Wednesday will be an official day of mourning for the victims of the Yushu earthquake. From the Guardian:
China has ordered the halt of public entertainment tomorrow as it holds a day of mourning for the 2,000 victims of last week’s earthquake in western Qinghai province. Flags will fly at half-mast in Beijing’s Tiananmen Square, theatre and sporting performances are cancelled, karaoke bars shut and the culture ministry has ordered suspension of all online music, games, comics, films and TV shows.
The nationwide commemoration was announced as hail and snow hit the high-altitude Qinghai region, hampering relief efforts, after a mass prayer for victims in Gyegu near the centre of the quake in the predominantly Tibetan Yushu county yesterday was battered by sandstorms, above. State media reported several aid lorries had overturned on the icy mountain road running 600 miles from the provincial capital of Xining. Officials reported the death toll had risen to 2,064, with more than 12,000 injured and 175 still missing. China says the quake was 7.1 magnitude.
Danwei has translated the official notice for the Day of Mourning from the Ministry of Culture.
Meanwhile, concerns remain over the safety of schools, as many crumbled in the quake, despite a government pledge to inspect and shore up school buildings nationwide in the wake of the 2008 Sichuan earthquake. From AP:
The government last year launched a vast project to inspect and strengthen schools across the country, and about 70,000 of them need work to be made quake-proof, a top education official indicated last month.
But some people, including students who survived last week’s quake in Yushu county, have angrily asked why schools in the remote Tibetan community hadn’t been fixed already. The quake’s overall death toll rose to 2,064 Tuesday.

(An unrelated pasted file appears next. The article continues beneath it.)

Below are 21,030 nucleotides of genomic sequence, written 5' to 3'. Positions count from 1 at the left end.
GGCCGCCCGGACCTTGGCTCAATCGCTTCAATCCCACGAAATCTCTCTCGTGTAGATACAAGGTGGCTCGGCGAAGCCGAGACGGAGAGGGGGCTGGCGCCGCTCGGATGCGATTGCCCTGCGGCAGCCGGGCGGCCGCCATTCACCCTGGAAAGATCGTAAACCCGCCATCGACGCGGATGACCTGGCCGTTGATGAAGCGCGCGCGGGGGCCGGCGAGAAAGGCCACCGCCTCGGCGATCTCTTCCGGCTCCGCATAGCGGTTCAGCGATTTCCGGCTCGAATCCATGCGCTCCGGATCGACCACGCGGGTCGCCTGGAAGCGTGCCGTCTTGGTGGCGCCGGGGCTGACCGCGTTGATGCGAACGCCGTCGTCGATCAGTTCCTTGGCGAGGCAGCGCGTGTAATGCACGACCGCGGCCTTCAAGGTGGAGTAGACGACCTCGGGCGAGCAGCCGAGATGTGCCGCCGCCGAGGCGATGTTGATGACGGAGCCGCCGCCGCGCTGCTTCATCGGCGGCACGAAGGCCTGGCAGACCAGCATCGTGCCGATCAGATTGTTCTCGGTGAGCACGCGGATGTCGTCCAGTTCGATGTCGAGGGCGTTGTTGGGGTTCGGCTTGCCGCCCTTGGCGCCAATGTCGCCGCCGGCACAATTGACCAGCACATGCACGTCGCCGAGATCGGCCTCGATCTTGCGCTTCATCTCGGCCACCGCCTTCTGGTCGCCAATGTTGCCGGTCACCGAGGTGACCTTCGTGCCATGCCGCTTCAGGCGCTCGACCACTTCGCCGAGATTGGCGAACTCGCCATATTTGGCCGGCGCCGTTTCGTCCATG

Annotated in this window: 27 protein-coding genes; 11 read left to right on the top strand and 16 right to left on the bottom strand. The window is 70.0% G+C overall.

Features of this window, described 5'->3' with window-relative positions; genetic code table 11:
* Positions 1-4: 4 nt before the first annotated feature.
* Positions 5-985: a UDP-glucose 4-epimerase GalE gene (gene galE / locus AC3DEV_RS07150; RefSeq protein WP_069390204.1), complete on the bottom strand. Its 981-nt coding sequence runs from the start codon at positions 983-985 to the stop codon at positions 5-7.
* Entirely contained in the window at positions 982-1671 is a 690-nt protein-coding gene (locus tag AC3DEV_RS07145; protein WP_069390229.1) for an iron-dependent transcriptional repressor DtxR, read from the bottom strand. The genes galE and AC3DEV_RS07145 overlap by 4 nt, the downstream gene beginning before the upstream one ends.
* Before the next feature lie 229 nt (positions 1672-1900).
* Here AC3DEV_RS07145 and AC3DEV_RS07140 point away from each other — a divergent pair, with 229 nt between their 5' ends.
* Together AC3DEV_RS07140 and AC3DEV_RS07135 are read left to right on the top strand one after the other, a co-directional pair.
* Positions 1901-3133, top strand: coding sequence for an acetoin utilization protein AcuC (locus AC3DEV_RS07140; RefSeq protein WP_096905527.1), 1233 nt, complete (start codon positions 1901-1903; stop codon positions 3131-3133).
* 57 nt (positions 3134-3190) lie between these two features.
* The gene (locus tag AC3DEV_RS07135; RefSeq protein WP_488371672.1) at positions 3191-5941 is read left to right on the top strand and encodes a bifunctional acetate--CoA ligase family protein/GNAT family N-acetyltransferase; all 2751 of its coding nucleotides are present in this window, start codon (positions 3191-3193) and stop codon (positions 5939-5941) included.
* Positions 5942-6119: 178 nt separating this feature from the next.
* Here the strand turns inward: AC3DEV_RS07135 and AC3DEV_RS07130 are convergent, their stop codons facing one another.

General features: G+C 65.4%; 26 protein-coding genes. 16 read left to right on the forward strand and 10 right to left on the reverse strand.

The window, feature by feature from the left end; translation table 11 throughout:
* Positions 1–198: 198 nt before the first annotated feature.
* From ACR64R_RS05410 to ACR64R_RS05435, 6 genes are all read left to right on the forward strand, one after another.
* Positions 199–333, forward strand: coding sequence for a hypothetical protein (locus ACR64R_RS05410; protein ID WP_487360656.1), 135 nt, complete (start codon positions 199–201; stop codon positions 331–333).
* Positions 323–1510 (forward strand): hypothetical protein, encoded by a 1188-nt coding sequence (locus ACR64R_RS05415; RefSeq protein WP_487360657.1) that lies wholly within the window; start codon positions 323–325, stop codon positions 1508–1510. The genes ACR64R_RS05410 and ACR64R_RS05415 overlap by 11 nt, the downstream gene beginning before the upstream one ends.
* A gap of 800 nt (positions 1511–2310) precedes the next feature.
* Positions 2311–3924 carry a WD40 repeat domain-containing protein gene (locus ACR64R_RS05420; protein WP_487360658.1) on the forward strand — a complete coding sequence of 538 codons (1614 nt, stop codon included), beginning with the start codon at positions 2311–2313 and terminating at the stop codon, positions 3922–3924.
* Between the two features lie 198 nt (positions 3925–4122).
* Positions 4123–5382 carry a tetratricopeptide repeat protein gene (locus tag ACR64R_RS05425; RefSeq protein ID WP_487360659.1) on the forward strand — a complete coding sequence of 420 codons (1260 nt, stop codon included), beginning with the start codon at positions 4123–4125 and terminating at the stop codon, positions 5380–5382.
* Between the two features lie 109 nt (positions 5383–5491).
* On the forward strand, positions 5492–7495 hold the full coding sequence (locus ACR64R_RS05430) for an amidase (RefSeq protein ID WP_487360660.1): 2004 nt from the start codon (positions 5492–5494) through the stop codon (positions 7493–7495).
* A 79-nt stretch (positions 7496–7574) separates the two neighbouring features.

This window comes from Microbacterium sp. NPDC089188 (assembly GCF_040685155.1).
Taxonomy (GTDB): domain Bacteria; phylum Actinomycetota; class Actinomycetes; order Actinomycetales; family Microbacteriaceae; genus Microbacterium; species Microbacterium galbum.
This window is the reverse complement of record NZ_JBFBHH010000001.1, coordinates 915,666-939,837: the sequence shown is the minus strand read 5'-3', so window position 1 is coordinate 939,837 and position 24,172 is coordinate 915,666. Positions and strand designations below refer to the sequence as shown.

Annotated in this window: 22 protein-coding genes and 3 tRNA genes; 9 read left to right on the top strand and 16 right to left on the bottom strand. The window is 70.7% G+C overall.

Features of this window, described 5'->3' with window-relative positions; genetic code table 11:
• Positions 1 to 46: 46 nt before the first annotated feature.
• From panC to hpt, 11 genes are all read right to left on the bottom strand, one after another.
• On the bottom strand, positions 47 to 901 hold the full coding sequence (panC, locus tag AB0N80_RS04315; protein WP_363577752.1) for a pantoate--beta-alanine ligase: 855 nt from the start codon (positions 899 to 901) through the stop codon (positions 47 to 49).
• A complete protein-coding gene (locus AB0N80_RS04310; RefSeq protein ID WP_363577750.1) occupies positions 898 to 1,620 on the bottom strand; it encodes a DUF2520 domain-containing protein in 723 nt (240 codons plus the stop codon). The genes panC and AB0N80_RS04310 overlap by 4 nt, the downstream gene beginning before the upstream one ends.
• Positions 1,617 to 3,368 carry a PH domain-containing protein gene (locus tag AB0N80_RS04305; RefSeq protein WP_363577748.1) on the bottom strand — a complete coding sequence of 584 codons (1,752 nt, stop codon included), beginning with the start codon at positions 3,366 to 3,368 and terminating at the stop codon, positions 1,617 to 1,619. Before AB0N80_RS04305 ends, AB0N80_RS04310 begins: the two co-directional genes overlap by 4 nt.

“If every year half the money spent on cars, eating, drinking and traveling overseas were saved and spent on strengthening rural buildings, in a single year the buildings of millions of people could be made more earthquake-proof,” a former top engineer for the China Earthquake Administration, Wang Zifa, wrote on his blog Saturday in a dig at officials’ spending.
His post made a point of saying “especially schools.”
Update: Sydney Morning Herald has an update on the day of mourning:
The front pages of Chinese newspapers were bathed in black and the nation’s flag lowered to half-mast around the country Wednesday as China began a day of mourning for its quake victims.
Flags were also to be lowered at Chinese embassies and consulates worldwide as the government remembered victims of the 6.9 magnitude earthquake in northwestern China a week ago that left at least 2,064 people dead.
Qinghai held a province-wide three minutes of silence at 10:00 am (0200 GMT). Chinese President Hu Jintao also paid silent tribute to victims of the quake, the official Xinhua news agency said.
See also “Netizens Criticize Earthquake News for not Covering the Disaster” from China in Transition.